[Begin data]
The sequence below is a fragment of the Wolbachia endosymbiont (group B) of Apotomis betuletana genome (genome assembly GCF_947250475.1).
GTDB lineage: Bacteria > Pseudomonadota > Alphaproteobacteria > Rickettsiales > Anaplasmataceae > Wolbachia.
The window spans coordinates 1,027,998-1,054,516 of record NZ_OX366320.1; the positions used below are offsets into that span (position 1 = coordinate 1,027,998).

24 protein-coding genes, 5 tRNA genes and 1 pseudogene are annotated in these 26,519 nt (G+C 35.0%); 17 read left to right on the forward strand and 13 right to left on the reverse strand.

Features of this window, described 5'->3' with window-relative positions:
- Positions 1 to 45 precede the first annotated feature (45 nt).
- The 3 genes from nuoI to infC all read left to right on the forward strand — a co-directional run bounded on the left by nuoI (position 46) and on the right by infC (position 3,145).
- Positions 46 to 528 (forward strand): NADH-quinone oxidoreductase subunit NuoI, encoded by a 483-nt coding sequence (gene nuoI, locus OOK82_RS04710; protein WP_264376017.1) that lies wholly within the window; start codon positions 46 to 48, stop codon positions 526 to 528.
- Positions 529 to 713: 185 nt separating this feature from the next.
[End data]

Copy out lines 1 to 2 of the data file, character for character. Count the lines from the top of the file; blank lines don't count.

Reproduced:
The sequence below is a fragment of the Wolbachia endosymbiont (group B) of Apotomis betuletana genome (genome assembly GCF_947250475.1).
GTDB lineage: Bacteria > Pseudomonadota > Alphaproteobacteria > Rickettsiales > Anaplasmataceae > Wolbachia.